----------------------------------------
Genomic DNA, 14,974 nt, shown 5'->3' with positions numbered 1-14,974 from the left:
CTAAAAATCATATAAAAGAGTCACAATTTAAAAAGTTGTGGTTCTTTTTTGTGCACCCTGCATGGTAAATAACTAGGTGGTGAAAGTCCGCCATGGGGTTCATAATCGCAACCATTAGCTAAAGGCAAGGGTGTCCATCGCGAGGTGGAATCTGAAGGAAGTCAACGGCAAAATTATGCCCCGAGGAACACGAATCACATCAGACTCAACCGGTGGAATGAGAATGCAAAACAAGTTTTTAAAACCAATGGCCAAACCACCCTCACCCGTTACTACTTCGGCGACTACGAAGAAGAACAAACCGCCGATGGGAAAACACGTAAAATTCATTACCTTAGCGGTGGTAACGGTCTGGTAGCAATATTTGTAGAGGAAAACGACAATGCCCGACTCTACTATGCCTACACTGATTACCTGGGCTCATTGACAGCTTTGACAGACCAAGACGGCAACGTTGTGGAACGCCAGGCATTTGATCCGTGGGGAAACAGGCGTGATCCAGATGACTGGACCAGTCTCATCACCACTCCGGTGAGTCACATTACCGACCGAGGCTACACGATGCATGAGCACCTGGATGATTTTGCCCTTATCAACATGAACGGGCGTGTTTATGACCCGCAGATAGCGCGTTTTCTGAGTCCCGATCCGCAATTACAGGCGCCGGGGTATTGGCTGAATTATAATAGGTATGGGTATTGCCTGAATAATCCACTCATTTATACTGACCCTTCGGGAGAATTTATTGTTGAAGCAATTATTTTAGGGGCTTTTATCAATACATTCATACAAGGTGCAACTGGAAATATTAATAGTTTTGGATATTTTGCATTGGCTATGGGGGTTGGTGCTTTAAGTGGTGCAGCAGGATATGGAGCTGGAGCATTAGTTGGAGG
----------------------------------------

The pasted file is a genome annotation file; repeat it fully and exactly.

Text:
Genomic DNA, 14,974 nt, shown 5'->3' with positions numbered 1-14,974 from the left:
CTAAAAATCATATAAAAGAGTCACAATTTAAAAAGTTGTGGTTCTTTTTTGTGCACCCTGCATGGTAAATAACTAGGTGGTGAAAGTCCGCCATGGGGTTCATAATCGCAACCATTAGCTAAAGGCAAGGGTGTCCATCGCGAGGTGGAATCTGAAGGAAGTCAACGGCAAAATTATGCCCCGAGGAACACGAATCACATCAGACTCAACCGGTGGAATGAGAATGCAAAACAAGTTTTTAAAACCAATGGCCAAACCACCCTCACCCGTTACTACTTCGGCGACTACGAAGAAGAACAAACCGCCGATGGGAAAACACGTAAAATTCATTACCTTAGCGGTGGTAACGGTCTGGTAGCAATATTTGTAGAGGAAAACGACAATGCCCGACTCTACTATGCCTACACTGATTACCTGGGCTCATTGACAGCTTTGACAGACCAAGACGGCAACGTTGTGGAACGCCAGGCATTTGATCCGTGGGGAAACAGGCGTGATCCAGATGACTGGACCAGTCTCATCACCACTCCGGTGAGTCACATTACCGACCGAGGCTACACGATGCATGAGCACCTGGATGATTTTGCCCTTATCAACATGAACGGGCGTGTTTATGACCCGCAGATAGCGCGTTTTCTGAGTCCCGATCCGCAATTACAGGCGCCGGGGTATTGGCTGAATTATAATAGGTATGGGTATTGCCTGAATAATCCACTCATTTATACTGACCCTTCGGGAGAATTTATTGTTGAAGCAATTATTTTAGGGGCTTTTATCAATACATTCATACAAGGTGCAACTGGAAATATTAATAGTTTTGGATATTTTGCATTGGCTATGGGGGTTGGTGCTTTAAGTGGTGCAGCAGGATATGGAGCTGGAGCATTAGTTGGAGG